Some mishaps, such as taking the wrong bus or getting off at the wrong tram stop, could easily have happened to me in a strange city in the United States. Yet others only accentuated the feeling of being a stranger in a strange land, like when on one Sunday morning I went to restock my refrigerator and found myself standing in front of a darkened grocery store. Even my taste buds were surprised at times; once, I reached into my friend’s bag of popcorn in the cinema only to realize that the kernels were coated in sugar, not salt. In class, of course, mistakes were inevitable. I spent the first twenty pages of an essay about architecture in ancient Honduras discussing banks (Banken) instead of benches (Bänke). Sometimes I inadvertently offended others as well, such as the miffed train conductor who coldly informed me that I was guilty of fare evasion because I had traveled outside the region covered by my student transportation pass. At times, missteps as trivial as forgetting to bring my own bags to the grocery store or being scolded by an elderly woman for encroaching on what was apparently her side of the bicycle path were enough to send me home fighting back tears of frustration.
Eventually, however, I opened my German bank account, filled my bedroom with furniture, became familiar with the university, and established a daily routine. I now know my favorite jogging routes by heart, which supermarket has the best produce but also the longest lines, which bakery makes my favorite pastry. Tasks like paying rent, shopping for groceries, and preparing for class presentations have become basic components of daily life rather than formidable tests of intercultural fluency and personal will. Nonetheless, friends from home still email me with exclamations such as, “Wow, you’re in Germany! That’s awesome! What’s it like?” As I formulate my reply, I am torn each time between the prideful thrill of knowing that I am doing something “different” and the disheartening realization that my day-to-day life is actually not all that different from theirs.
Yet it is at these moments that I am reminded of the true beauty of moving and living abroad: namely, the sensation of normality. I no longer need to spend 30 minutes wandering the aisles of the supermarket just to find canned pineapple or peanut butter, nor do I wake up with an empty refrigerator on a Sunday morning. Paying my semester university fees takes thirty seconds instead of ten minutes. I have learned the rhythm of the stoplights and know how long I can daydream until the red turns green. I can rattle off my phone number, address, and student ID number at will (although dictating them in English is admittedly more of a struggle). And upon looking more closely, I realize that my life is still peppered with various events that provide a rush reminiscent of the thrills from the settling in period, events that are now all the more meaningful because I know what I had to undergo to reach this point. When disoriented strangers stop me in the street to ask for directions to the central train station or the nearest drugstore, I can tell them exactly where to go without wondering afterwards whether I have accidentally sent them in the wrong direction. I smile to myself when purchasing produce at the city’s daily open-air market, not only because such an event would never be part of my weekly routine in the United States, but also because it feels so normal.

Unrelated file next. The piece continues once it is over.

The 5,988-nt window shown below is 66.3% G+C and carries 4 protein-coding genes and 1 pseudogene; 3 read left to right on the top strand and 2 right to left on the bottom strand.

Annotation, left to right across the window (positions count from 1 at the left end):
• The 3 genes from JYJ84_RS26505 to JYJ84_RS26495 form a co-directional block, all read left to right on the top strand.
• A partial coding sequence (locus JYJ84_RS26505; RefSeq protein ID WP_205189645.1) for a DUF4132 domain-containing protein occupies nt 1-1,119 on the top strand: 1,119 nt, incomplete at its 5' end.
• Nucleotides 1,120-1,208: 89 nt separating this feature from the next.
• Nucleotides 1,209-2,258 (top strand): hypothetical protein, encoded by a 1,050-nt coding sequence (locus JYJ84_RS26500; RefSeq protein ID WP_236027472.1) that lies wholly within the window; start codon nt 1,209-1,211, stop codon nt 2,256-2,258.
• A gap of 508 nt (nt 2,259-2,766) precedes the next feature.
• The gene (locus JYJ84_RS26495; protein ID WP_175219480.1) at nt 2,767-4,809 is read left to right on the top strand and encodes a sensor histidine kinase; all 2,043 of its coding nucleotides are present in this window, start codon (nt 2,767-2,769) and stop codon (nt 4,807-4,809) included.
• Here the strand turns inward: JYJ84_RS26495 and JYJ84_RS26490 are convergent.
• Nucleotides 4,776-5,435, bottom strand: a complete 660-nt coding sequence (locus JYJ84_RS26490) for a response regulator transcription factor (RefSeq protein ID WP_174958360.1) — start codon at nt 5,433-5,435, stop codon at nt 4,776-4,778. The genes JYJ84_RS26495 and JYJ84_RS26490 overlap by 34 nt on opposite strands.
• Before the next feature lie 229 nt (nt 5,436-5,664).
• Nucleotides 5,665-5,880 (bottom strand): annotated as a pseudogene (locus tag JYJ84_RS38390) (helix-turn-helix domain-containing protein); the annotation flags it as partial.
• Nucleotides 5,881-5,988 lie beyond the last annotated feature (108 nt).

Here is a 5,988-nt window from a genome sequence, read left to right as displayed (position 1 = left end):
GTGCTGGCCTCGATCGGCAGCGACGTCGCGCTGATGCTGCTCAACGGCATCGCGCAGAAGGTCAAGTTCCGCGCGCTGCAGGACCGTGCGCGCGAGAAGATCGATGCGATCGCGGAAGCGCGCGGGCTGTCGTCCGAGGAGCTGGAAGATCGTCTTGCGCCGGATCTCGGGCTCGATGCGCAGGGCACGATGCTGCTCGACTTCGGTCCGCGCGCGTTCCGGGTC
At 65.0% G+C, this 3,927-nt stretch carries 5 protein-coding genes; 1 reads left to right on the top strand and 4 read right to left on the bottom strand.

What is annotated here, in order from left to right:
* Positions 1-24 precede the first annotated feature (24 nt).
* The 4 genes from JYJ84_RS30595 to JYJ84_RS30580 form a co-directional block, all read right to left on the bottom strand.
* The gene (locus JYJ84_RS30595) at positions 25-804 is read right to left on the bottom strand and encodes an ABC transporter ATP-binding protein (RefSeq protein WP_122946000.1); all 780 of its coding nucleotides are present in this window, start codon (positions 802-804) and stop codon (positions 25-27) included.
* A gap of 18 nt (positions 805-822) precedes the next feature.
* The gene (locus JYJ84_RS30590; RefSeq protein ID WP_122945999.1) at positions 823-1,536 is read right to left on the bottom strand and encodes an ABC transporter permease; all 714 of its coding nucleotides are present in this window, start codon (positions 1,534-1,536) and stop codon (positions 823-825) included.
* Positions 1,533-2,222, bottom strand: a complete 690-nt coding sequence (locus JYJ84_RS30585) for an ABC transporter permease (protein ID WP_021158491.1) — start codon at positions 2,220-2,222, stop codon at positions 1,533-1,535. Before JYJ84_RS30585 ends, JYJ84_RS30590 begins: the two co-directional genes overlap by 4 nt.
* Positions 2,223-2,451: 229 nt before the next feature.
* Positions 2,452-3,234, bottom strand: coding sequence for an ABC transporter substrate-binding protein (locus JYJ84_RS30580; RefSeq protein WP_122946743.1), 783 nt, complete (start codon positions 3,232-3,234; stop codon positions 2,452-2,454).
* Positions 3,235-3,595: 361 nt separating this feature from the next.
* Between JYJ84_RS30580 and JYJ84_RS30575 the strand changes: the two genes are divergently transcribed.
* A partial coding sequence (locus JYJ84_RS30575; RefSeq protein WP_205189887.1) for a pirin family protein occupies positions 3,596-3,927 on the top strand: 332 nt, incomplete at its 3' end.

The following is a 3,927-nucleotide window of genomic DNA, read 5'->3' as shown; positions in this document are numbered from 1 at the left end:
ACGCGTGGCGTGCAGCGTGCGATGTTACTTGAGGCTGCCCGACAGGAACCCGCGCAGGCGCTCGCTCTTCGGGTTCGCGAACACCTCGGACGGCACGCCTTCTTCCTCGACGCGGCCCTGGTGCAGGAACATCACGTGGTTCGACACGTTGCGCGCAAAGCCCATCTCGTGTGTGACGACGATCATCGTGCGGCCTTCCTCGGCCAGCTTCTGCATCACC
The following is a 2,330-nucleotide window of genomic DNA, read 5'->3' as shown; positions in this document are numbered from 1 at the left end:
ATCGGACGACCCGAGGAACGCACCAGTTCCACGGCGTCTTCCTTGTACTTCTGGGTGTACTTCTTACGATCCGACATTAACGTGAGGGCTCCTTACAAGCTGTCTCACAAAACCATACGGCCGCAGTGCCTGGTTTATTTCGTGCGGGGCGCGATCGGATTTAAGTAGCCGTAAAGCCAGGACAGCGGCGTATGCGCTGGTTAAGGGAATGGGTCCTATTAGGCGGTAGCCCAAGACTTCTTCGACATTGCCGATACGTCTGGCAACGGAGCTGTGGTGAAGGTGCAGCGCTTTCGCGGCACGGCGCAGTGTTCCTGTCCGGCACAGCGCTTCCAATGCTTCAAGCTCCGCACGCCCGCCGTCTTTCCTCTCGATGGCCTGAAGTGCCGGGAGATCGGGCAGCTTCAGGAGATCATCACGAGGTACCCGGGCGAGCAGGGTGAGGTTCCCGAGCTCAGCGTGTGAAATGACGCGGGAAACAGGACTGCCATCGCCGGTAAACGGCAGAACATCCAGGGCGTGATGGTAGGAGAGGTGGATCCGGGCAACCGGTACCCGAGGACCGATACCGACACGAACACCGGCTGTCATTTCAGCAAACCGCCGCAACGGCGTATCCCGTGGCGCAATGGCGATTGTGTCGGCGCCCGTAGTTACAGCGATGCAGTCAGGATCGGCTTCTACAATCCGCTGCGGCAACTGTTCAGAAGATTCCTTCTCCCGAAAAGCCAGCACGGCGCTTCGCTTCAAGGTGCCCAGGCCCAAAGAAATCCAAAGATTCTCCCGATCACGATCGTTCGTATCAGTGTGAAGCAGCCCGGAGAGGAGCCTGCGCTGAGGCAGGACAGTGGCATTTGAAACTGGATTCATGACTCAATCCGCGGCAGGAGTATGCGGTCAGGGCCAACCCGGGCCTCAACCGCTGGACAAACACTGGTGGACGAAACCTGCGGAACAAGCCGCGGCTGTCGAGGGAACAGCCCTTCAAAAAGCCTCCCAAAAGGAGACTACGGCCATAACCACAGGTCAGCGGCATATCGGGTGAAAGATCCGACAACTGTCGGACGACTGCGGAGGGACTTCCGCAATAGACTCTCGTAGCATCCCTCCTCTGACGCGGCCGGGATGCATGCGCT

Most people do not remember most days of their lives because familiarity and routine blend the days and weeks and months into a seamless pattern of repeating activities delineated only by occasional deviations from the status quo. But even while wading through this sea of normality, I involuntarily feel the occasional chill down my spine walking home from the library, joining the line at the cash register, sitting down in the train, hanging up the phone, or sitting down at a restaurant, and I remember how everything had used to feel so foreign, how much I used to struggle, and how much I have learned along the way.